Despite it being a Camp NaNoWriMo month—and thus having me busy writing the first draft of a new novel—I’ve been in a bit of a short story mood recently. New characters appearing and bouncing around inside my head until I grant them a short scene, old characters getting new stories…

And what are stories for if not for sharing? 😛 So today I’ve got a piece of what I’m calling ‘flash fiction’ but it might not actually fit with the technicalities of what flash fiction is meant to be. Details, details.

This is a little story that I actually wrote a few months ago, but I revamped it today to share it with you. 🙂


The train hums like a trapped bee as the new passengers tramp on board, leaving dusty shoe-prints in their wake.

I scrape my feet slowly along the aisle, glancing back toward the door. I could run back. Say I missed the train. Just for one more night. My feet scuff even slower and a shiver goes down my spine…No. I can’t.

Dragging my gaze from the door, I look down the rows of chairs. Full. All of them. I swallow and turn toward the next carriage, but then my gaze catches on a single empty place. It’s right near the exit, in one of the best positions—though not by a window.

Why is it empty?

I scurry across to the seat but flinch back as I reach it. The passenger in the next seat seems to suck all the breath from my lungs in an instant. His clothes are black, his hair is black, his sunglasses are even blacker. I gulp and start to slide backward, but his head tips up slightly to glance at me. I’m too late. If I leave now, I’ll look like I’m scared.

Which I’m definitely not.

I slide into the seat, my feet barely brushing the floor. Settling down as far away from the man as possible, I tuck my hands down beneath my knees. The bee-hum of the train lessens a little and we begin to slide forward, but the humming of my pulse in my ears doesn’t dim.

If only I hadn’t noticed this seat.

The man seems so much taller than me even though we’re sitting down, and I wriggle myself sideways a little until I’m almost falling off the seat into the aisle. I keep my face turned away from him, looking down at my feet.

He’s like one of the enforcers from the Net. Those people who are always angry and always fighting people. Like dad. My stomach shrivels up inside me, and I twist my fingers into a knot on my lap.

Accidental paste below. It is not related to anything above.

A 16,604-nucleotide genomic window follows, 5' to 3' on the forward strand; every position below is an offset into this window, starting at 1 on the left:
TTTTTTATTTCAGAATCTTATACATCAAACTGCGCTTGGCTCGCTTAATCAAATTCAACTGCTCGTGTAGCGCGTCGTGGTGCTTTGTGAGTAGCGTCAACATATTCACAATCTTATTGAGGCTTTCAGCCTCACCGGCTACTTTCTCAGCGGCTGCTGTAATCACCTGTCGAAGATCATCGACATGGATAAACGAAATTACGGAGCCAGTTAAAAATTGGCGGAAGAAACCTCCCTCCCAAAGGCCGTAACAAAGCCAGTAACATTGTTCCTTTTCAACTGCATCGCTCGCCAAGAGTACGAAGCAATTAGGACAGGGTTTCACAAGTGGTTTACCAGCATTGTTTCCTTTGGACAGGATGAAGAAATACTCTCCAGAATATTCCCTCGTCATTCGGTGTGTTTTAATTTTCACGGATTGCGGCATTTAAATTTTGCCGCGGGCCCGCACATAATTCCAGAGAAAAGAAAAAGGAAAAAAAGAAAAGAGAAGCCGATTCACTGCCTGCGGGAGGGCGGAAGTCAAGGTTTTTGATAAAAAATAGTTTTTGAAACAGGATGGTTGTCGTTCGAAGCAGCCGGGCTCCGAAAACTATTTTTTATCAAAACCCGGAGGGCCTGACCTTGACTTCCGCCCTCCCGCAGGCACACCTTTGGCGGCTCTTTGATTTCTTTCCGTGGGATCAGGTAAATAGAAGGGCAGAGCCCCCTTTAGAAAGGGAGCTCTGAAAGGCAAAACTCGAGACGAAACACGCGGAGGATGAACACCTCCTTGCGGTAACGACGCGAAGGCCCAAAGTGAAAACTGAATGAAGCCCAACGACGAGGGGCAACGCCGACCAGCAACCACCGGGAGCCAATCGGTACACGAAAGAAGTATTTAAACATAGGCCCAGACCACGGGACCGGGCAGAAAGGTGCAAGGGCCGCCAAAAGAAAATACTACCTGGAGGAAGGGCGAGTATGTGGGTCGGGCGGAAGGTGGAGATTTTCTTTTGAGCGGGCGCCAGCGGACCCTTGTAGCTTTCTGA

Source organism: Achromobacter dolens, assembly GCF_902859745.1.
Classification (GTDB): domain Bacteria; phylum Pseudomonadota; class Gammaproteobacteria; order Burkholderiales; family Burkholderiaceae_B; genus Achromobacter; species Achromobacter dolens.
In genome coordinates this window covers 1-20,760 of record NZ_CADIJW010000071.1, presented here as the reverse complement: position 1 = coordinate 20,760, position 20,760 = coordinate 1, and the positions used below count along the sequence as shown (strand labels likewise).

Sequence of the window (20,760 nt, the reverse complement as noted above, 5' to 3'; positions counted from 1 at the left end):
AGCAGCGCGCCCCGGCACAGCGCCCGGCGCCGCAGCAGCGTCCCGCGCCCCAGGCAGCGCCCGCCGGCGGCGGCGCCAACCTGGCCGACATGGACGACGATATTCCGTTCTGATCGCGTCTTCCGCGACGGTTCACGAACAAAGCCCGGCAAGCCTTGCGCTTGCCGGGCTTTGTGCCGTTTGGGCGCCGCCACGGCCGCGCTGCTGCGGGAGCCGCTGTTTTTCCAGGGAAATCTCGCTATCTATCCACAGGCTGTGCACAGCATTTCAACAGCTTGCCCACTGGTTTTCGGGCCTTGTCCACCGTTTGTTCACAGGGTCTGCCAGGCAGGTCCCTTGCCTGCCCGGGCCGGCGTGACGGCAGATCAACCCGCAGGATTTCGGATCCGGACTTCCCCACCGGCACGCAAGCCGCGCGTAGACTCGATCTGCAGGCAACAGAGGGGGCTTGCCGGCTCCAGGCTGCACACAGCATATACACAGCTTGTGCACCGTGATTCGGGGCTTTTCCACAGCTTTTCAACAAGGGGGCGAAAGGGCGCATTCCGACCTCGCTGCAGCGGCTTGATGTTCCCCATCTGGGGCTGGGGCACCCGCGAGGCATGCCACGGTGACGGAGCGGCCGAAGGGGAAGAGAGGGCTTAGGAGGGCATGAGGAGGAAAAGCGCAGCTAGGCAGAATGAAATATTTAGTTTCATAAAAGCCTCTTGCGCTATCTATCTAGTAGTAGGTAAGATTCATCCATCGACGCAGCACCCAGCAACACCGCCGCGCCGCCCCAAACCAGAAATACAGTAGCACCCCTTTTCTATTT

The man shifts slightly and I peek sideways at him. His glasses block any sign of his eyes, but a tingle runs down the back of my neck as if he’s watching me.

I look back at my feet again. Dad said not to talk to anyone. He said not to look at anyone either, in case they talked to me. I pull my braid over my shoulder and start chewing on the end, tipping my head a bit lower.

If he’s sober when I get there, Dad might ask if I’d talked to anyone; I have to make sure I’ve followed his orders. My breath sighs out before I can stop it. He won’t be awake, though. He barely ever is anymore.

I glance toward the door again. If I get out now, maybe I could find somewhere else to stay. Maybe find someone who would help me. I bite my lip.

I can’t. Dad will be cross, and I know I can’t risk that. My hand flickers up to brush the dulling shadow of a bruise on my cheek.

“What can I do?” I whisper. My shoes don’t reply.


I jerk my head up, almost falling off the seat. The man beside me has a crease in his forehead, leaning toward me slightly. He heard what I said. He thinks I’m talking to him—

I scramble for something to say, my breath choking up in my throat. I mouth empty words for a moment and then blurt, “What do you do, sir? For a job, I mean.”

The furrow in his brow remains for a beat and then it clears. He slides his glasses off and I’m suddenly trapped in his gaze.

Not angry. Not hating.

Deep, soft eyes; they peel away every layer of every fear right down deep inside of me. My heart throbs against my ribs.

A smile flits across his features and he offers his hand down to shake mine. “I help people.”

My hand is lost inside his and I can’t pull my gaze away. I don’t want to pull my gaze away. “Wh-what sort of people?” the words come out breathless, and a small, faint spark of light glimmers somewhere inside me.

“Special people.” He draws his hand back, adjusting the collar of his jacket.

I shrink back, muffling the spark. Special people. I’m not special. I’m just ordinary. I’m just me. I clasp my hands together on my lap, but something nudges me to look up again.

The man is still watching me, and I swallow against the dryness in my mouth. “Who…who’s special enough?”

His smile tugs at his lips again, lingering this time as that deep gaze rests on me. The skin around his eyes creases into tiny wrinkles and the spark stirs in my chest again.

“Everyone’s special enough,” he says.

– – –


What did you think of that story? Have you ever tried flash fiction/short stories? Chat with me in the comments!

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